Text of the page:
I mean, doesn’t anyone feel shy that Osman Merican’s 110m national record of 14.76sec, which was set in 1966, is still the standard to beat in Singapore athletics today?

 

That is why I am always puzzled when newspapers ask former athletes whether they feel sad that their long-standing records have been broken. Why should they feel sad? They should be naturally happy that someone has breached the mark because it means that Singapore athletics has taken a step forward.

 

Likewise, I was a little disturbed by what Kenneth Wang Kan supposedly said in the report in The Sunday Times (22 June 2008 ) on Calvin Cheng breaking the men’s long jump record. This is the excerpt from the report on Kenneth’s reaction:

 

Wang, who was not at the competition, heard of the record and subsequent versions of the judging process.

 

…The 21-year-old full-time national serviceman then rushed to the stadium to seek clarification from observers and officials at the pit.

 

After speaking with the Field Referee, Wang said: ‘I am still puzzled by the judging process. The announcement of the jump’s distance had already been made, so how could the performance mark be changed just because of some protests?  I feel the judging was done in an unfair and unjust way.’

 

He has lodged an appeal with the Singapore Athletic Association 

 

Why lodge an appeal? After all, the SAAA, through its vice-president Loh Lin Yeow, had already declared the new distance as official.

 

Honestly, it would have really been better if Kenneth had expressed happiness that his training mate had broken his record and had said that he looked forward to the new challenge of getting his name back into the record books by the end of the year.

 

Here’s to more national records being broken and to athletes spurring and encouraging their training mates onto greater heights, longer distances and better times.

 

Yours in sport

Singapore Sports Fan

 

Related links:

 

21 June – Newsflash: Calvin Cheng smashes national long jump mark at Singapore Juniors

14 June – Newsflash: Stefan shatters national jumps record at Asian Juniors

13 June – Newsflash: Calvin Kang rewrites national junior 100m mark

11 June – Rachel vaults to a new high

21 May – Dawn of a new era in Singapore athletics?

 

 

 

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Rachel vaults to a new high

The report:

mypaper (mypaper.sg) reported today that national pole vaulter Rachel Yang soared to a new national record at the Taipei Open last month. The 26-year-old cleared 3.60m to break her own national mark of 3.50m. She also finished third in her event. Rachel is now aiming to clear 4.00m by the end of the year.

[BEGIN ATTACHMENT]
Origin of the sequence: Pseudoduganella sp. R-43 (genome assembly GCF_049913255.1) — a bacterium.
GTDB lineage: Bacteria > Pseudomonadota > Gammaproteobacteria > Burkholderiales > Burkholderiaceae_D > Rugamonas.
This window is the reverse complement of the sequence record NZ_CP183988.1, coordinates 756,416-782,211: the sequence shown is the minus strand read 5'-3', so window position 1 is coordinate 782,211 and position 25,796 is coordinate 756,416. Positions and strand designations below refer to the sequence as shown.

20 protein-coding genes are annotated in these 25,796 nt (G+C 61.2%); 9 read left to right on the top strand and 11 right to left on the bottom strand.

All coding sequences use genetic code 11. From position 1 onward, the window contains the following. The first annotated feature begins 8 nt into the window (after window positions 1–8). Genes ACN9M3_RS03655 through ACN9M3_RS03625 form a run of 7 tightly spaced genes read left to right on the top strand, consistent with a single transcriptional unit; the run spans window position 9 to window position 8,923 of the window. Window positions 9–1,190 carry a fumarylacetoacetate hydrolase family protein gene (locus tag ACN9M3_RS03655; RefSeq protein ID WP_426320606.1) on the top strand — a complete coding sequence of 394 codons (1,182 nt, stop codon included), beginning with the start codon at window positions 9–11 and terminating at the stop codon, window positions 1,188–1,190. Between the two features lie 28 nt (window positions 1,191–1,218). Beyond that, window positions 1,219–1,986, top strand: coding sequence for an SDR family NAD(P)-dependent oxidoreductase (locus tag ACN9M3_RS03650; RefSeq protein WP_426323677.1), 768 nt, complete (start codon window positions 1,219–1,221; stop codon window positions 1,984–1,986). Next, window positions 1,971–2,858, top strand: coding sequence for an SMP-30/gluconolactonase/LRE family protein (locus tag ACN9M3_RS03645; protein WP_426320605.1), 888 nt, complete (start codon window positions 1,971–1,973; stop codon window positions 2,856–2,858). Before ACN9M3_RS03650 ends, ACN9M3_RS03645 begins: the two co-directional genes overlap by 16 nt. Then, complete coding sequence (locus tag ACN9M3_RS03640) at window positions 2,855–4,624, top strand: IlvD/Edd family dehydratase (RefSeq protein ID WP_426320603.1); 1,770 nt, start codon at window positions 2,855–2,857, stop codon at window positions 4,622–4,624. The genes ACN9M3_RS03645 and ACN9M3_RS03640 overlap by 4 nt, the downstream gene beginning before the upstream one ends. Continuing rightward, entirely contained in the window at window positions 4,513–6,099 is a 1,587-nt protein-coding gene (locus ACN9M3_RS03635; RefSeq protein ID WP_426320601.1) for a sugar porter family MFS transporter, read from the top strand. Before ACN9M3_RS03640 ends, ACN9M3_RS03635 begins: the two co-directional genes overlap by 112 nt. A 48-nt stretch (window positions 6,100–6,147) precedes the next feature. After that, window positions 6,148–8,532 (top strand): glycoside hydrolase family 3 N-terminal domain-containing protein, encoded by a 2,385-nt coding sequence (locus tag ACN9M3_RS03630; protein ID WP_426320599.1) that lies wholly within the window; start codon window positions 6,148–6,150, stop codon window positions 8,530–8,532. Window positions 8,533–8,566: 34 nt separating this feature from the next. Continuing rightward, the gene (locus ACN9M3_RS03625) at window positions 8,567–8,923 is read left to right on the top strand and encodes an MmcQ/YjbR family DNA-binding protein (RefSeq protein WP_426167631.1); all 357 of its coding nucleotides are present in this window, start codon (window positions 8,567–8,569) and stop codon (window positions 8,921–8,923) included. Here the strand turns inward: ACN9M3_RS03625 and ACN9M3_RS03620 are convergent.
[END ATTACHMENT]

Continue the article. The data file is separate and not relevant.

Here’s a picture of the report. You can also find the story in its entirety (as in what it wold have looked like physically in the print edition) here (pg A 14 )

My thoughts:

I was really pleasantly surprised when I stumbled upon this story today. Even though Rachel’s achievement is a month old, it was still news to me because I don’t recall having read it in any of the main English papers.

I guess also that mypaper chosed a more featurish approach to announcing Rachel’s new national mark because the news was no longer fresh (even though it hadn’t been reported previously ). No matter, I enjoyed reading it all the same because it gave me a better insight about the athlete.

So my heartiest congratulations, Rachel! And may you continue to break your national record many times over. 

The 26-year-old is probably still some distance away from being a possible medal contender at next year’s SEA Games in Laos – after all, the qualifying height for the 207 Games was 4.60m.

But as the saying goes, all good things come to those who perservere. And judging from the story on Rachel, she does come across as a fighter.

Back to the lack of media coverage on Rachel’s feat – I wonder why this could have happened in the first place? It can’t be that the media isn’t interested judging from the sort of increasing coverage that they have been giving to local athletes. 

Was there no press release by the Singapore Amateur Athletics Association? Or does the SAA usually not do such things?

And if so, why not? Shouldn’t this be part and parcel – the bread and butter, in fact – of a national sports association’s scope of work: to find as many opportunities as possible to highlight the achievements of their athletes?

Wouldn’t this be one of the most fundamental things that one, as the governor of the sport in your country, would want to do – draw public attention to all the good things that are happening in their sport?

In the light of this, this is my call to action to everyone out there who visits this site: if you do know of any achievements by our national athletes (from seniors to juniors to school athletes) that have gone unnoticed bythe media, please let me know, either by dropping a comment at this site or by sending an email to sporesportsfan@yahoo.com.sg.

I promise you this: if it is newsworthy enough, I will not only publicise it on this blog, I will also alert my contacts in the mainstream media as well as the other websites that write about local sport ( such as redsports.sg and singaporeathletics.com ) 

Going back to Rachel’s new national mark – do you know that this means that four new national open records and three national junior records have been set this year?

Triple jumpers Stefan Tseng and Mariam Shazana set new national men’s and women’s open and junior records at the Pahang Open last month (Stefan cleared 15.71m while Mariam jumped 11.66m) while Kenneth Wang Kan set a new national men’s long jump record (7.41m ) at the 3rd All-Comers Meet.

Finally, Matthew Goh set a new national junior mark in the long jump earlier this year with his 7.23m effort.

And the exciting thing is that there could be more to come this week.

Stefan, Matthew and national sprinter Calvin Kang, who holds the national junior mark of 10.55sc, are among part of the Singapore team competing at this weeks 13th Asian Junior Athletics Championships in Jakarta ( see www.asianathletics.org )

You can probably forget about them setting any Asian junior records because the current marks are way beynd what they can possibly achieve right now. For example, the boy’s triple jump mark is 16.73m, the long jump mark is 7.85m and the 100m record is 10.26sec. (Mariam isn’t competing because she hasn’t met the qualifying mark of 11.77m ).

But who knows what the higher level of competition may bring out of them? If the conditions are right, and the athletes are in the zone, we could see a few more natinal marks added to this year’s tally.

And if that happens, you can be sure that I will not only be writing about it here – but also passing the information to the local media.  

Here’s wishing the Singapore team in Jakarta all the best.

Yours in sport

Singapore Sports Fan

(note: picture of report on Rachel Yang taken from http://myepaper.mypaper.sg